The new normal – legally speaking
So much has changed in our day-to-day lives since “corona” became part of our vocabulary that it’s easy to believe that everything is different. So has this crisis fundamentally changed your legal rights in the Netherlands? Our legal experts summarise what you need to know.
The more things change…
The more they stay the same. You’ll be pleased to know that the crisis has not greatly changed your overall rights or your (strong) protection under Dutch law.
What has changed is some of the detail surrounding how those rights are exercised.
The Dutch courts have continued to function and still are accepting applications for divorce, the division of assets, disputes related to the children, child- and spousal maintenance, etc. The result of the crisis may be that the previously established contribution can no longer be paid. The crisis has not automatically changed existing maintenance obligations or agreements. Changes must still be negotiated and agreed. If the parties cannot reach a settlement, the court can rule.
Evictions were postponed during the crisis (except for extreme cases) and tenants and landlords enjoyed a temporary option to extend a fixed-term lease without it becoming an indefinite lease (now expired). Overall, the corona crisis has not changed landlord, tenant or owner rights and obligations.
The emergency bridging funding (NOW 1 and NOW 2) helped businesses pay wage costs and avoid reorganisation. From October 1st, the terms of the subsidy under NOW 3 will change, and companies would do well to reconsider their future viability. There are several legal options to avoid bankruptcy, from refinancing to reorganisation and creditor agreements.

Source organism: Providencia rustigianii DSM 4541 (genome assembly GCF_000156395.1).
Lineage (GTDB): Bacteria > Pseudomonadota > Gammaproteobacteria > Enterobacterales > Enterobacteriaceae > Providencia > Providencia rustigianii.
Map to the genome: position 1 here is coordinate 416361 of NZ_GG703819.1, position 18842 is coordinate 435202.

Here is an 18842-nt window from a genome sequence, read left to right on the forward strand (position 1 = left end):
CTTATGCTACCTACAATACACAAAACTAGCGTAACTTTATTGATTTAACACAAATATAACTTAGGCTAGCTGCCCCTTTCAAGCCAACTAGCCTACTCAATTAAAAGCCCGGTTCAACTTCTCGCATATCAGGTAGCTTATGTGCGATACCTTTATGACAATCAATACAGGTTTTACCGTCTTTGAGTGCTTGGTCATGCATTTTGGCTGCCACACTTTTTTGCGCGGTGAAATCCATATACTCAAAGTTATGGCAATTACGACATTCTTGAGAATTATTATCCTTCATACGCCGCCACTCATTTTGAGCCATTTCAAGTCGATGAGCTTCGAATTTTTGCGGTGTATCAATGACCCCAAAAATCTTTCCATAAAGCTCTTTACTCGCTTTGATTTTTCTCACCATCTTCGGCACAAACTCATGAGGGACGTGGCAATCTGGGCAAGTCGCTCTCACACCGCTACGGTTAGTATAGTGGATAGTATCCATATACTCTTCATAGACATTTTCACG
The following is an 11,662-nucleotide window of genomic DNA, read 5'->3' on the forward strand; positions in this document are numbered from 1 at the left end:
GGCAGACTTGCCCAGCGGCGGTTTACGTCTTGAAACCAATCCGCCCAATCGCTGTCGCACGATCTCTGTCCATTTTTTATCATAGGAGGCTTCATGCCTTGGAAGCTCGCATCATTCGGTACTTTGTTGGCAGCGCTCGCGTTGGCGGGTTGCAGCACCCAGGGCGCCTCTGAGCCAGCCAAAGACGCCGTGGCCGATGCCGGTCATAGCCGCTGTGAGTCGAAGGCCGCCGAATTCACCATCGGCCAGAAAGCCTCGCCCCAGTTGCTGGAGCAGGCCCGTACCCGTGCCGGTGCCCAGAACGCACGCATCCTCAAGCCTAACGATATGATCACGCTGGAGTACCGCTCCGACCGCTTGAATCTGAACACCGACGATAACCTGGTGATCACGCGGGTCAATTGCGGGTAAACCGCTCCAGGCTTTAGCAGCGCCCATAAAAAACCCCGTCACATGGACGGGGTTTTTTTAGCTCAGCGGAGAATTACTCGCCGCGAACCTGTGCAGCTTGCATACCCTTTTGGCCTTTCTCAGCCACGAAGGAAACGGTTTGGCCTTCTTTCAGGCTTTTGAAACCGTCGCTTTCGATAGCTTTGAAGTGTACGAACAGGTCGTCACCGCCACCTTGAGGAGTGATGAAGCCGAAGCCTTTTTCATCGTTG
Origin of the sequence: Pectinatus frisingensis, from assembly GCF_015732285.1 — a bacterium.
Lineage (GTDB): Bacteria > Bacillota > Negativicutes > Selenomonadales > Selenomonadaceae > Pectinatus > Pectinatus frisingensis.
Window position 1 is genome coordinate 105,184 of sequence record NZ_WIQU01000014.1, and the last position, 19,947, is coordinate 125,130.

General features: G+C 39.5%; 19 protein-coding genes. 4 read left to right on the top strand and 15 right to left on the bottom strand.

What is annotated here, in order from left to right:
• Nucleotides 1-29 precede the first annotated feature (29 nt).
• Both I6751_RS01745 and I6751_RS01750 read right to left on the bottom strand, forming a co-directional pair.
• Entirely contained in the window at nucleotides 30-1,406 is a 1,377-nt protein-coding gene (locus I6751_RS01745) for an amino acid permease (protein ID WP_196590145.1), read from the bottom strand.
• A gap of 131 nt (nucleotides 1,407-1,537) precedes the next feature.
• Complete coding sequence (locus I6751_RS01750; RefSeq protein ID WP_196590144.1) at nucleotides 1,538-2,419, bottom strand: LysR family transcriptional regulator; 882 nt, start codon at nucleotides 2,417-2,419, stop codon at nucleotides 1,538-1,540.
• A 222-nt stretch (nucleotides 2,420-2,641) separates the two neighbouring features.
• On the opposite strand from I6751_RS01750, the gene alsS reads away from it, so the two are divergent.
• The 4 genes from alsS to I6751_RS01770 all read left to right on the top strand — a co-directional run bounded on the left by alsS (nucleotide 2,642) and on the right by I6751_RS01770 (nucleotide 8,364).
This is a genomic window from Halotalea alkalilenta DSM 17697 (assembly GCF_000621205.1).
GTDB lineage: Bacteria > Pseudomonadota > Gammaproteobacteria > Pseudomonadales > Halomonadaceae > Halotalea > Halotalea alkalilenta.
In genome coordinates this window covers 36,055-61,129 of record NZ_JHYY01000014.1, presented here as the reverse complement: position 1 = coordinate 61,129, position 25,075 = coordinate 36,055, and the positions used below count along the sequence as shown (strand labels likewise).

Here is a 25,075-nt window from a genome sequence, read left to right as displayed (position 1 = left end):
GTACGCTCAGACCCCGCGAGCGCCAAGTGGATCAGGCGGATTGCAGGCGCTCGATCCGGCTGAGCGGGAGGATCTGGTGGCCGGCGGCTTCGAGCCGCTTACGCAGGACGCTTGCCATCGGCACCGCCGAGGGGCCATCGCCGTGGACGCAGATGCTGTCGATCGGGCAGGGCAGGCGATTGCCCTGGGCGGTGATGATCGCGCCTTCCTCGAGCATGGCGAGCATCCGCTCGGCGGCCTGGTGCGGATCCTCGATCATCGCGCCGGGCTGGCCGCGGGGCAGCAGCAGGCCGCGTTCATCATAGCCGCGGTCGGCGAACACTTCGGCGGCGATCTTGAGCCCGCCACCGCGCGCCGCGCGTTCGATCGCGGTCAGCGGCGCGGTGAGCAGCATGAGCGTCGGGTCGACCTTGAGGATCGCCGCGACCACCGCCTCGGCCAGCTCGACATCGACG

The IND has continued to process applications and renewals, and has shown more understanding for internationals whose residence is affected by travel restrictions – however the terms of residence are unchanged.
The employer’s duty of care now includes corona-rules, which leads to (many) new workplace policies and processes. Some of these must be reflected in the employment conditions and contracts.
Also in 2020, changes to employment law (Wet arbeidsmarkt in balans or WAB) meant a ninth ground for dismissal, transition allowance from the first day, and an increased maximum of three consecutive fixed-term contracts.
Further information about the WAB and changes to dismissal law is available here.
The Dutch system for supplemental employer-provided pension plans will be fundamentally reformed in the coming years. Legislation, including consequences for the employment relationship, will be presented before the end of this year. Due to the WAB, payroll and on-call employees now enjoy equalised terms of employment. From 1 January 2021, this will further include an adequate pension.
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This article was first published in ACCESS magazine.
Legal Expat Desk is an information hub that provides the expat community in The Netherlands with information about Dutch law and advice from legal experts. As an independent advisory service, we are able to offer multiple perspectives that help you to strengthen your legal position.